Friday, March 21, 2008

Evidence for second genesis of life and the Guardian of Forever

Welcome! "Alien Life" tracks the latest discoveries and thoughts in the various elements of the famous Drake Equation. You may notice that this and future entries are shorter than usual; career, family and book deal commitments have forced me to cut back some of my projects. Now, here's today's news:
g Abodes - Gazing into the majestic Grand Canyon, awe-struck visitors inevitably ask: "How old is it?" Far older than generally thought, says new evidence that scientists culled from caves lining the canyon's red limestone cliffs. See article.
g Life - The view that life will emerge with high probability on Earth-like planets is shared by many scientists, although opinions differ on just how like Earth an Earth-like planet needs to be. One planet known to be 100 percent Earth-like is Earth itself. If life originated on Earth, rather than being brought here from somewhere else, the question then arises as to whether life may have arisen more than once. If that is the case, then it is of interest to ask what evidence might exist for such a second genesis of life. See article.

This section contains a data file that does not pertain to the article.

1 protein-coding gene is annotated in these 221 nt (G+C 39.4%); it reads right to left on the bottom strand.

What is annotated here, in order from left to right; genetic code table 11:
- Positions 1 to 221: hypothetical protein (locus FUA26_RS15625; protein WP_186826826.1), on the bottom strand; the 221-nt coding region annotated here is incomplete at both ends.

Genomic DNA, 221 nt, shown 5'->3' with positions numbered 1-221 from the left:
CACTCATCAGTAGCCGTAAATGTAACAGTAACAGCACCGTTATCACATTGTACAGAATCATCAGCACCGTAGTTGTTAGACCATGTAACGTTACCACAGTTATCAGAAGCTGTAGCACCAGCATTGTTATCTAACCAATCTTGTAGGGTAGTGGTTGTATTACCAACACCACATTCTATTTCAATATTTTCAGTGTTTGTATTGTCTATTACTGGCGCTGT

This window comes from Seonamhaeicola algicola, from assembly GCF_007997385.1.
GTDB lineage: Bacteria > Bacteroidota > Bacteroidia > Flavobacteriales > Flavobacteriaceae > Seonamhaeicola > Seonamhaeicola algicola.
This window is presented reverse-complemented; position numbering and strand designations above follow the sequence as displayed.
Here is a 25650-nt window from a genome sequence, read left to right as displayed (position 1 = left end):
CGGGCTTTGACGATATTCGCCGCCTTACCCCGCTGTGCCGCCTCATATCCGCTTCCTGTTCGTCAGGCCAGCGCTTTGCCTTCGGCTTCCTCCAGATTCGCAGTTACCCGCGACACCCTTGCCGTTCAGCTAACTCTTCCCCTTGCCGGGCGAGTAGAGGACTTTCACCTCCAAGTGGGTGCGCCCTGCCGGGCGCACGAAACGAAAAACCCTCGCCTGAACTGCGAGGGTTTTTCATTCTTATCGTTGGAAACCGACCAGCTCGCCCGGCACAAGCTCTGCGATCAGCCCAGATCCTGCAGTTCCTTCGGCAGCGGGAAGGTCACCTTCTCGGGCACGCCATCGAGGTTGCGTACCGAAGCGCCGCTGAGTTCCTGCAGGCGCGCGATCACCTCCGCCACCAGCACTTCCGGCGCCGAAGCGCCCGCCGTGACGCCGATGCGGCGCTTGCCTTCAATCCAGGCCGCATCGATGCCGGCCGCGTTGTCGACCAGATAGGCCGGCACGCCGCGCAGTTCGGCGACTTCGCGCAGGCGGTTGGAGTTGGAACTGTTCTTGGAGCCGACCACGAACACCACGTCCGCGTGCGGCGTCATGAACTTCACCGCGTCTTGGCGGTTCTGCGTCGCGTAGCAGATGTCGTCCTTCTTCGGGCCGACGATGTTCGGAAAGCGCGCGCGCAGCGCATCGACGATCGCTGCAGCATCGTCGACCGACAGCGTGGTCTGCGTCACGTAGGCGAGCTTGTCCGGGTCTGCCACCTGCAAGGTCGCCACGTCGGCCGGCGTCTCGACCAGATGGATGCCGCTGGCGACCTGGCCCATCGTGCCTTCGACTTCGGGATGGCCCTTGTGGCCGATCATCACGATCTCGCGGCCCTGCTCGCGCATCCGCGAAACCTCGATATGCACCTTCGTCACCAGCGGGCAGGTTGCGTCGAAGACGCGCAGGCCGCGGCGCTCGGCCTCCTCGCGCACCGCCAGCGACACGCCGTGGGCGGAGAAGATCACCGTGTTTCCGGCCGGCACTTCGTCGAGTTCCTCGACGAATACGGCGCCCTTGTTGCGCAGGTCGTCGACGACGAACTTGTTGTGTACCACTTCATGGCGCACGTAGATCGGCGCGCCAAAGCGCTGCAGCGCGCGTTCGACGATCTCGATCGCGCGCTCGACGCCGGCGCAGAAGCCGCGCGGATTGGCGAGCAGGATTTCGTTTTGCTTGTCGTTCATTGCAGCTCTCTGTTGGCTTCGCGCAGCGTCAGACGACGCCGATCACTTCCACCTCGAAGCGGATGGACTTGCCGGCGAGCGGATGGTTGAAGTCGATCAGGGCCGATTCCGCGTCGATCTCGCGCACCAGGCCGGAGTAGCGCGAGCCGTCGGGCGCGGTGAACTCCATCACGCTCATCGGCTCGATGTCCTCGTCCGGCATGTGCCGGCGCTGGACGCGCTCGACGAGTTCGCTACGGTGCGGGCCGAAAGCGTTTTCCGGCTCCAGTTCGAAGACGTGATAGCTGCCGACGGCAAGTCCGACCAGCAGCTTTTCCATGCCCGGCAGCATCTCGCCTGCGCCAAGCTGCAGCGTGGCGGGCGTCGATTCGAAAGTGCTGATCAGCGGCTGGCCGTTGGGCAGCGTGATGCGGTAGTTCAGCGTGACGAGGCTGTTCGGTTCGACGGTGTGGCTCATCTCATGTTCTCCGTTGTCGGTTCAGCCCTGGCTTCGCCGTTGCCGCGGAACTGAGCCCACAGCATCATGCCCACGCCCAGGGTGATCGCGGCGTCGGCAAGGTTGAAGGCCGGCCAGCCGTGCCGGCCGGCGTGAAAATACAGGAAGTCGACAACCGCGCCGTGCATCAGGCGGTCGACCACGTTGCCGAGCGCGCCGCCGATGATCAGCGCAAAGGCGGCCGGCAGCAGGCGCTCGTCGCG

g Cosmicus - South Korea said Monday a female engineer would become the country's first person in space by going aboard a Russian spacecraft, after Moscow rejected Seoul's first choice because he violated reading rules during training. See article.
g Imagining - Could Star Trek's Guardian of Forever — the ancient portal that does not know if it's a machine or a life form evolve? The Guardian likely is an intelligent, self-aware machine. Presuming that time travel to the past is even possible, the enormous energy required to accomplish this task likely wouldn't arise in a naturally evolving organic creature. Instead, it probably would be done mechanically (though organic elements might be incorporated into the machine's components). Of course, a significant motif of science fiction is the question if artificial constructs that gain self-awareness then also "life" (as in The Next Generation android Data). A civilization capable of creating a stable time portal almost certainly also would be capable of creating an intelligent, self-aware machine. In short, the Guardian didn't evolve via survival of the fittest but was built.
g Aftermath - Here's another "old" piece worth reading: "Consequences of Success in SETI: Lessons from the History of Science" given during a Bioastronomy Symposium in 1993.

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